— Patrick Lenton (@PatrickLenton) October 7, 2020
And as a result, the strange world that she jumps into — Paris — is made less strange. Suddenly, we realise that it’s the fish that’s the problem, not the fact that she’s out of water. The trope is inverted — Paris seems strange, in a fourth-wall breaking way, in a way that’s unsympathetic to Emily, and makes you feel bad for the entire nation of France.
It’s not quite ALL stereotype — they stop before it’s all striped mimes with baguettes in the baskets of their imaginary bicycles — but they get close, and it is a bizarre approximation, built somewhere between trope and fantasy, and settling awkwardly in between.
A lot of this comes from the fact that Paris is as equally storied, equally famous as New York City (maybe even more so, certainly in historical terms), so it’s equally as weighted with pre-loaded ideas like SATC was, with recognisable symbols. The Eiffel Tower (called one of the “most recognisable structures in the world”) makes as equally cute a backdrop as the Empire State for a throwaway romantic liaison, the boulevards as traversable as the city grid. They even filmed Emily in Paris in France, meaning that you feel the show aimed somewhere in the vicinity of authenticity.
But unlike New York, Paris is absolutely seen from an outsiders perspective, and it’s a huge part of what makes the show so infuriating, cringeworthy, and embarrassing to watch. A good example is that Emily’s meet-cute with her extremely attractive French neighbour is her complete and utter inability to work out how floors “work” in Paris, and because of this, keeps counting incorrectly and accidentally trying to get into his apartment.
It’s hard to watch — notably because it’s sold as a massive quirk of “being in Paris”, but in reality, the USA is one of the only countries who DON’T use that system of counting floors.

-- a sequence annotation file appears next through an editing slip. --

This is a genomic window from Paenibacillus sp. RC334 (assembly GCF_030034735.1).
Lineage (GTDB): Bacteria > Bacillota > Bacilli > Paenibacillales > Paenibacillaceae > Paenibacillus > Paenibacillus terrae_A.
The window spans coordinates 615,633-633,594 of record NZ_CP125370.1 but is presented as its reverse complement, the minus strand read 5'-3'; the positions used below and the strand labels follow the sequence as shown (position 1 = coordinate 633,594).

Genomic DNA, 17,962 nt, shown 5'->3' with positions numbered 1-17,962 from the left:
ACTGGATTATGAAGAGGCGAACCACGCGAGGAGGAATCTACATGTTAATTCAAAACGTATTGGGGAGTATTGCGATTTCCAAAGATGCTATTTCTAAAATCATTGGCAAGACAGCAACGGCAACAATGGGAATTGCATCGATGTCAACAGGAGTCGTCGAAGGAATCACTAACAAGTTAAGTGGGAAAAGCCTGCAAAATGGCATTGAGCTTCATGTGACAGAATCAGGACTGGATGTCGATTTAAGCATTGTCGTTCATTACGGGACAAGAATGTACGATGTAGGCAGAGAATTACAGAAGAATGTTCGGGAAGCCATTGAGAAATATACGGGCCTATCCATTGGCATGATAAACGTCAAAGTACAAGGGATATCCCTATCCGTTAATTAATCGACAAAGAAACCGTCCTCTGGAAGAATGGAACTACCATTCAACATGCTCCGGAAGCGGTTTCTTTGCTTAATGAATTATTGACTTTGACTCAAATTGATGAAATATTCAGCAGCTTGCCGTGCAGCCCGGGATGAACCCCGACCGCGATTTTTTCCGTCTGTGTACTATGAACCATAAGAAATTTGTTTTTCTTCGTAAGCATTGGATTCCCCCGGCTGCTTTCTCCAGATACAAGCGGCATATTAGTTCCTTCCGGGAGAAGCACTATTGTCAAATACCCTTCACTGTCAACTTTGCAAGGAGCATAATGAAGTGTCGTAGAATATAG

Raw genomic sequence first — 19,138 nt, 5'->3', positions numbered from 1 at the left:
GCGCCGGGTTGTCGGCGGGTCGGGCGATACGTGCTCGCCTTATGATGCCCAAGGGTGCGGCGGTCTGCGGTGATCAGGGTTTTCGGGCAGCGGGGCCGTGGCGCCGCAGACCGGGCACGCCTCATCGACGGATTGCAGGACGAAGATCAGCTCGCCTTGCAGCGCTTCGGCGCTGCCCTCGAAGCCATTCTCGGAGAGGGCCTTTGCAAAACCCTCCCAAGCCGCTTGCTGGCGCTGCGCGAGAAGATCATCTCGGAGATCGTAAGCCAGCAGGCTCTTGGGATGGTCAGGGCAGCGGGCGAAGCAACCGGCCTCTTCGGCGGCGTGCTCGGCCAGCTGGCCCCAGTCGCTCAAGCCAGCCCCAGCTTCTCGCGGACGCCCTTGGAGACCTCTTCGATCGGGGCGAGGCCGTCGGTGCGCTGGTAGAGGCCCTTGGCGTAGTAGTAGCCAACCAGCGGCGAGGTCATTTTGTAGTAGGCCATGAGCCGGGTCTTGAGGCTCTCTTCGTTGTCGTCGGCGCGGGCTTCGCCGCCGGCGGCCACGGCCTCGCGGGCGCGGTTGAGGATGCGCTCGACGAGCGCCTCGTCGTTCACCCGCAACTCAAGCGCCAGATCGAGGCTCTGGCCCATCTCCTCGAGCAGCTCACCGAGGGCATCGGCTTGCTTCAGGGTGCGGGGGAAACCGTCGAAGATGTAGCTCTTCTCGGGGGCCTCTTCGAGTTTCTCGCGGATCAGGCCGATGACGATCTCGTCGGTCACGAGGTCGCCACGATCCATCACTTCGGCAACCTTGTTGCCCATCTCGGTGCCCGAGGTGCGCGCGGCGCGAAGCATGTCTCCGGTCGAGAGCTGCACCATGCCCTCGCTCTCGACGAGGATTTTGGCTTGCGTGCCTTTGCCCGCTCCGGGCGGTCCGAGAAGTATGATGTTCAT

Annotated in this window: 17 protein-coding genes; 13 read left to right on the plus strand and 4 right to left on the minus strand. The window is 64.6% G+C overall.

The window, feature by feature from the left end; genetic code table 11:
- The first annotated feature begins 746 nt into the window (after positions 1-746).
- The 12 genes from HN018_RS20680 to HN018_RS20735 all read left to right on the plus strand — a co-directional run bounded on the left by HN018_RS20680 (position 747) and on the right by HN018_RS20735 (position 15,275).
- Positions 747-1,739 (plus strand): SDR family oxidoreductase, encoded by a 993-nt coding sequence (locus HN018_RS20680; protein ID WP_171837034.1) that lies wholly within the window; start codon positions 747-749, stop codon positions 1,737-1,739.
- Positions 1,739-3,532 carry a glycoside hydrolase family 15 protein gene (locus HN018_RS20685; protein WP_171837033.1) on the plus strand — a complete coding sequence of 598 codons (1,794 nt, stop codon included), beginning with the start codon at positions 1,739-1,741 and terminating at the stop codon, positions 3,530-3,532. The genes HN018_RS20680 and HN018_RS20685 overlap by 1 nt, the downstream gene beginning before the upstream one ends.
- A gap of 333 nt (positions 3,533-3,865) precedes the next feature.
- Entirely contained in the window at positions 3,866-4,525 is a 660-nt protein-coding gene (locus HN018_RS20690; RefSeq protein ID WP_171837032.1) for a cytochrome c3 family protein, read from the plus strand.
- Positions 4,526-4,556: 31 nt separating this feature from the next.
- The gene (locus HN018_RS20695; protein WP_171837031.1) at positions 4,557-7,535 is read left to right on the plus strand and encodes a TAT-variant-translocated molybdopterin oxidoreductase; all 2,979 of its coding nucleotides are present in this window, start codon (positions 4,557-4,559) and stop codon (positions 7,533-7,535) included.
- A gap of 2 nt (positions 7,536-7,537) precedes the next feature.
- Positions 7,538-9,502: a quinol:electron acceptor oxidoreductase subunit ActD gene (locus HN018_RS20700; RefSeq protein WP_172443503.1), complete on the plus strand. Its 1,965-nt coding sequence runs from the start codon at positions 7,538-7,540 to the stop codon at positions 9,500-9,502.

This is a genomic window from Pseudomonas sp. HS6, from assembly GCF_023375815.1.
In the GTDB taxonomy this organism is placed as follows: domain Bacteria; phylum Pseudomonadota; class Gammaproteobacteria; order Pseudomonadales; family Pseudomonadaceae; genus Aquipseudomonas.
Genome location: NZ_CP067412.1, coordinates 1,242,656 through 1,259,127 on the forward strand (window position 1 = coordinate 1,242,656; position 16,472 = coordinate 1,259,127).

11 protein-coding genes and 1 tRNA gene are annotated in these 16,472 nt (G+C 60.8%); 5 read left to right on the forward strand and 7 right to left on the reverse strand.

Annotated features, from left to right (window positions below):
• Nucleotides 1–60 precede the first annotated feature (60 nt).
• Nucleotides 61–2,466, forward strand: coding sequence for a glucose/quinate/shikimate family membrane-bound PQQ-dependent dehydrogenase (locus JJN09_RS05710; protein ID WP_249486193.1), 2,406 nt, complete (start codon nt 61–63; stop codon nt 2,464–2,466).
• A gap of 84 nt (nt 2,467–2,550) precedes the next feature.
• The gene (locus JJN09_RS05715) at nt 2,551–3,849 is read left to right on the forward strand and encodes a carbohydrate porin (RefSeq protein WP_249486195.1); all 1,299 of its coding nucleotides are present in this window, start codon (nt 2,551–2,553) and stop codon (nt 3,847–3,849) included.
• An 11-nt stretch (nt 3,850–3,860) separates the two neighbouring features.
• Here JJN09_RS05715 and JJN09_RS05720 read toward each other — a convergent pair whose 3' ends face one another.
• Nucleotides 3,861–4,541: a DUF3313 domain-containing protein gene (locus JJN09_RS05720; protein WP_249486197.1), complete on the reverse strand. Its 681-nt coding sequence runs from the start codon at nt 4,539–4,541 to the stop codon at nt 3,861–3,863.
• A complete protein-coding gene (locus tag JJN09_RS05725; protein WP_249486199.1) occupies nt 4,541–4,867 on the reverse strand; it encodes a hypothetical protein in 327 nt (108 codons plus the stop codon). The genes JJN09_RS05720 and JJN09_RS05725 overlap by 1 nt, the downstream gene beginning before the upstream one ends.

emily in paris is so cliche yet so addicting like yes mademoiselle oui oui baguette
— blonde (@thejennaprint) October 2, 2020
The way that the clueless American eye of both Emily and presumably Star warp Paris into something almost Disney-fied, feels less deserved than when it’s done to NYC in SATC. There’s a sense comradeship perhaps — New York gave birth to its own horrible SATC version of itself in a way. Paris, through Emily in Paris, feels put upon, an undignified situation, like if Downton Abbey had a neon sign proclaiming “that famous old house” or “grand old dames here”.
They project all the sore-thumb energy of a tourist onto the city. Whereas the girls from Sex and the City were locals, and they projected a love, and ownership (even if misguided) over New York City. They were the ones sneering at outsiders — such as the episode where they decide any woman wearing a scrunchy would never be a New York local.
The French, of course, feel that indignity.
“The berets. The croissants. The baguettes. The hostile waiters. The irascible concierges. The inveterate philanderers. The lovers and the mistresses. Name a cliche about France and the French, you’ll find it in Emily in Paris,” said a French critic from 20 Minutes.
“It reduces the capital’s inhabitants to vile snobs sporting Birkin handbags who light up a cigarette the minute they’re out of the gym,” complained another from MadmoiZelle.
But perhaps any representation of Paris on TV is too hard — could we all be suffering from a form of Paris Syndrome, a psychological condition experienced almost exclusively by Japanese tourists who are disappointed when the city of lights does not live up to their romantic expectations?
“The syndrome, considered an extreme case of culture shock, causes symptoms such as an acute delusional state, hallucinations, anxiety, dizziness, and sweating, has been documented by medical journals.”
It’s kinda how this show makes me feel to be honest.
Me criticizing #EmilyInParis: No plot, flat characters, feels outdated even though it's set in 2020.
Also me: pic.twitter.com/59guNZnKVZ
— MagicalReads (@MagicalReads) October 4, 2020
There’s an uncanny valley situation going on here, a différance, an awareness that Paris has been reprinted so many times that it bears almost no resemblance to the original, to reality, a facsimile of a facsimile, that makes you feel super uncomfortable and ill at ease.
Paris and Emily are both the main characters of this show — they are both depicted as annoying, strange cultural parodies, weird upsetting homunculi that exist nowhere outside of the fevered imagination of the world’s smoothest brains. They both don’t understand each other, but couldn’t exist without the other — there wouldn’t be this strange shadow-Paris without Emily, and without Paris, Emily wouldn’t be “in” something, and would simply cease to exist.
Patrick Lenton is the Editor of Junkee. He tweets @patricklenton. In many ways, he is the main character.